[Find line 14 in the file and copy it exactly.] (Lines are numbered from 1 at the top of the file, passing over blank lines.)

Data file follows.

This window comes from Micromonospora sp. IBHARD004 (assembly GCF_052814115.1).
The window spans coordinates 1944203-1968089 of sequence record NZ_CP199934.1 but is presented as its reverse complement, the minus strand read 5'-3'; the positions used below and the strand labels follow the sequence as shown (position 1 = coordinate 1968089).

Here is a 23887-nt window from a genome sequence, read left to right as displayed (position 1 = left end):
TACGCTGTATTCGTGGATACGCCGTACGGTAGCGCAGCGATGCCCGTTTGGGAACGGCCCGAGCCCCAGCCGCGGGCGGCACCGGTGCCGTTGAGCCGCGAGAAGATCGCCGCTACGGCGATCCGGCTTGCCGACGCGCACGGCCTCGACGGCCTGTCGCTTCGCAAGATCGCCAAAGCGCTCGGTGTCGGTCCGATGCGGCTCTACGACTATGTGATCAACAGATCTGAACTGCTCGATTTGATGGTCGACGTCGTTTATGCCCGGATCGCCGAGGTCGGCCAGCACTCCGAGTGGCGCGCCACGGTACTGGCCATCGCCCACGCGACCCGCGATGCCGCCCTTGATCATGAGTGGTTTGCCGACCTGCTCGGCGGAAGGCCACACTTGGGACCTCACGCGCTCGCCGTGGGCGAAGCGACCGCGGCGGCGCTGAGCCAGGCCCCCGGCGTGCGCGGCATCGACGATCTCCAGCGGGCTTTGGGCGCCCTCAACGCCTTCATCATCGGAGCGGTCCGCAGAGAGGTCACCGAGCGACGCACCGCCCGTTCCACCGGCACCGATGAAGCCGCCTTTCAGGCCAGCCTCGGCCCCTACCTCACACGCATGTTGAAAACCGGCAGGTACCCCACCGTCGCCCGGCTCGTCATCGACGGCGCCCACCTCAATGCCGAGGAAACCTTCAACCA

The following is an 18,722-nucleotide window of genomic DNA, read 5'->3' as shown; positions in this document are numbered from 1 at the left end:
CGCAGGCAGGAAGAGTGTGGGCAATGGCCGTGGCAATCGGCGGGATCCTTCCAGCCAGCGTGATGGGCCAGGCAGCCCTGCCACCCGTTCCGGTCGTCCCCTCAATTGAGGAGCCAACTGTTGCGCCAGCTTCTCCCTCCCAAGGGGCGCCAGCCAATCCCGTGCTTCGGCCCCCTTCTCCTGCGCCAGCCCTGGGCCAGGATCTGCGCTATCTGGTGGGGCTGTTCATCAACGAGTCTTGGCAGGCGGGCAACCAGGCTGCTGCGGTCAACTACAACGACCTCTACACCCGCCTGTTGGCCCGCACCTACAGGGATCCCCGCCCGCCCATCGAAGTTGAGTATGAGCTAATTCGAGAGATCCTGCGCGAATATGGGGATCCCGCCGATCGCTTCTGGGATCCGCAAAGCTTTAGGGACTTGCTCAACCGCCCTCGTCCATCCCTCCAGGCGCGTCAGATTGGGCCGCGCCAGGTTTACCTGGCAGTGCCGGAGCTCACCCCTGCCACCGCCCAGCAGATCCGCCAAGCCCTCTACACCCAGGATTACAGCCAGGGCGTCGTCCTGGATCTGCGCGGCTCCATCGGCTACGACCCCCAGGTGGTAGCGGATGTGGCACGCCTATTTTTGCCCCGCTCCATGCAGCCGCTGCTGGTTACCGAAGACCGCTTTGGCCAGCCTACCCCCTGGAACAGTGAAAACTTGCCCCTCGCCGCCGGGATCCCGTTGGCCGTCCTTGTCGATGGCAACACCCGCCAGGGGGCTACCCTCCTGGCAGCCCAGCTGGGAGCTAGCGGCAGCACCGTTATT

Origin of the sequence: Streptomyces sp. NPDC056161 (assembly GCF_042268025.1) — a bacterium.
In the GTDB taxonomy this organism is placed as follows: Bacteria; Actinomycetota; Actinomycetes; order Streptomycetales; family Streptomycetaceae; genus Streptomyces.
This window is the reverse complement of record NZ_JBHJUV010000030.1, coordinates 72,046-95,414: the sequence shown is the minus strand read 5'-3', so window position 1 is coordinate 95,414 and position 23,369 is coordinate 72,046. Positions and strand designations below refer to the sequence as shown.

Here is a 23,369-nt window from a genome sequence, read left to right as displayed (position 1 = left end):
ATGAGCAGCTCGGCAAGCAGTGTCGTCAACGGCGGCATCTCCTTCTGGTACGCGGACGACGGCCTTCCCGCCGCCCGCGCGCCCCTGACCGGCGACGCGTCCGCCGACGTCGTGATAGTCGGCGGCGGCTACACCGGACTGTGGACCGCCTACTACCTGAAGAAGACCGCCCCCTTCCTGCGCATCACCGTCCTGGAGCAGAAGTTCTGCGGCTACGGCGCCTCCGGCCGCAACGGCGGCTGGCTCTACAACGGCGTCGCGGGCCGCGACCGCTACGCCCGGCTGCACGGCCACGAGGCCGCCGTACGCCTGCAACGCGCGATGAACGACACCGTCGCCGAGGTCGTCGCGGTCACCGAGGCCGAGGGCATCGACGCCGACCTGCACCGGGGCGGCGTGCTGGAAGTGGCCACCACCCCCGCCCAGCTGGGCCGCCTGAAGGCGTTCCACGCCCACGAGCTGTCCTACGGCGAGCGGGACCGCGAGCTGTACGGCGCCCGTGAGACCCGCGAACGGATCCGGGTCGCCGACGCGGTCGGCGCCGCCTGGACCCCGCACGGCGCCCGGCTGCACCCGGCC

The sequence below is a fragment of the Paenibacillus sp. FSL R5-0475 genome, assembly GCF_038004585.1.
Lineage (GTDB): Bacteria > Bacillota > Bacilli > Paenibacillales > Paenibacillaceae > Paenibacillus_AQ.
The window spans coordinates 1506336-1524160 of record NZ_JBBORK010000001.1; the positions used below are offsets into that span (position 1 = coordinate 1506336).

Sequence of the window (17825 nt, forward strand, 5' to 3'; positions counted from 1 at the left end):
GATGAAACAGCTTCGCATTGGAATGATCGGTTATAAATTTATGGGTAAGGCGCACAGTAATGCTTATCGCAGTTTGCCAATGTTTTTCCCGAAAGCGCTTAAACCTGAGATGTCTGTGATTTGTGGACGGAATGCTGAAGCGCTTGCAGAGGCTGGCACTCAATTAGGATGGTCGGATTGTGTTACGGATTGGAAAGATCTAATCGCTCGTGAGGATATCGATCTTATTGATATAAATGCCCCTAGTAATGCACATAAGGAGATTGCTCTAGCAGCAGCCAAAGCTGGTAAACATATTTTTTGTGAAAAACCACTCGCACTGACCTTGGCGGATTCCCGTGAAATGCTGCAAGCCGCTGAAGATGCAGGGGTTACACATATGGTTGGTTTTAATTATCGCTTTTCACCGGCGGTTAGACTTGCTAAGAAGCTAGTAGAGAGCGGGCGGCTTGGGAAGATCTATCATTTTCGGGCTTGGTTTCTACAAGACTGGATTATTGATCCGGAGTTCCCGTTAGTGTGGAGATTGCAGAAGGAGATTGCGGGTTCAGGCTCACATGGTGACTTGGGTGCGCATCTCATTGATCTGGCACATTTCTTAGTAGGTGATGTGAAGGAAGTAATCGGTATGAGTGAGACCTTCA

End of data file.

The window spans coordinates 1506336-1524160 of record NZ_JBBORK010000001.1; the positions used below are offsets into that span (position 1 = coordinate 1506336).